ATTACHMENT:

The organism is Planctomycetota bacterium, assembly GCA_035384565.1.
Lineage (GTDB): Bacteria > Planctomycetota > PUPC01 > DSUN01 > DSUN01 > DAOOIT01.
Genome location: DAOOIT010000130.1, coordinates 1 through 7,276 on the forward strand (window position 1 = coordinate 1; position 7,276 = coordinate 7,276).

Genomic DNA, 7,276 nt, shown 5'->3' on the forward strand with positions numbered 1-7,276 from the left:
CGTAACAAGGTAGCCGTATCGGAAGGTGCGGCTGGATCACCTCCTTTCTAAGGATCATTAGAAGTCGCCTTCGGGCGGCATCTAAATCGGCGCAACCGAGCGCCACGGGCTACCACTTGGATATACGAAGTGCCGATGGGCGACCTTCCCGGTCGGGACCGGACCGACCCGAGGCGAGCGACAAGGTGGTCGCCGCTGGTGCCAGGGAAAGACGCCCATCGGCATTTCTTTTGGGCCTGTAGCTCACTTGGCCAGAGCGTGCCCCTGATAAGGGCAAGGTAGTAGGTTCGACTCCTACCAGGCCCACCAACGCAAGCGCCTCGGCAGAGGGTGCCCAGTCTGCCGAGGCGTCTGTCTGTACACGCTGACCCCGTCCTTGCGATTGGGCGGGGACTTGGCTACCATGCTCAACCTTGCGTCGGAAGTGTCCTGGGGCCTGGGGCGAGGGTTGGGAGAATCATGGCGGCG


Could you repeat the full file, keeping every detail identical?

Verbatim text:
The organism is Planctomycetota bacterium, assembly GCA_035384565.1.
Lineage (GTDB): Bacteria > Planctomycetota > PUPC01 > DSUN01 > DSUN01 > DAOOIT01.
Genome location: DAOOIT010000130.1, coordinates 1 through 7,276 on the forward strand (window position 1 = coordinate 1; position 7,276 = coordinate 7,276).

Genomic DNA, 7,276 nt, shown 5'->3' on the forward strand with positions numbered 1-7,276 from the left:
CGTAACAAGGTAGCCGTATCGGAAGGTGCGGCTGGATCACCTCCTTTCTAAGGATCATTAGAAGTCGCCTTCGGGCGGCATCTAAATCGGCGCAACCGAGCGCCACGGGCTACCACTTGGATATACGAAGTGCCGATGGGCGACCTTCCCGGTCGGGACCGGACCGACCCGAGGCGAGCGACAAGGTGGTCGCCGCTGGTGCCAGGGAAAGACGCCCATCGGCATTTCTTTTGGGCCTGTAGCTCACTTGGCCAGAGCGTGCCCCTGATAAGGGCAAGGTAGTAGGTTCGACTCCTACCAGGCCCACCAACGCAAGCGCCTCGGCAGAGGGTGCCCAGTCTGCCGAGGCGTCTGTCTGTACACGCTGACCCCGTCCTTGCGATTGGGCGGGGACTTGGCTACCATGCTCAACCTTGCGTCGGAAGTGTCCTGGGGCCTGGGGCGAGGGTTGGGAGAATCATGGCGGCG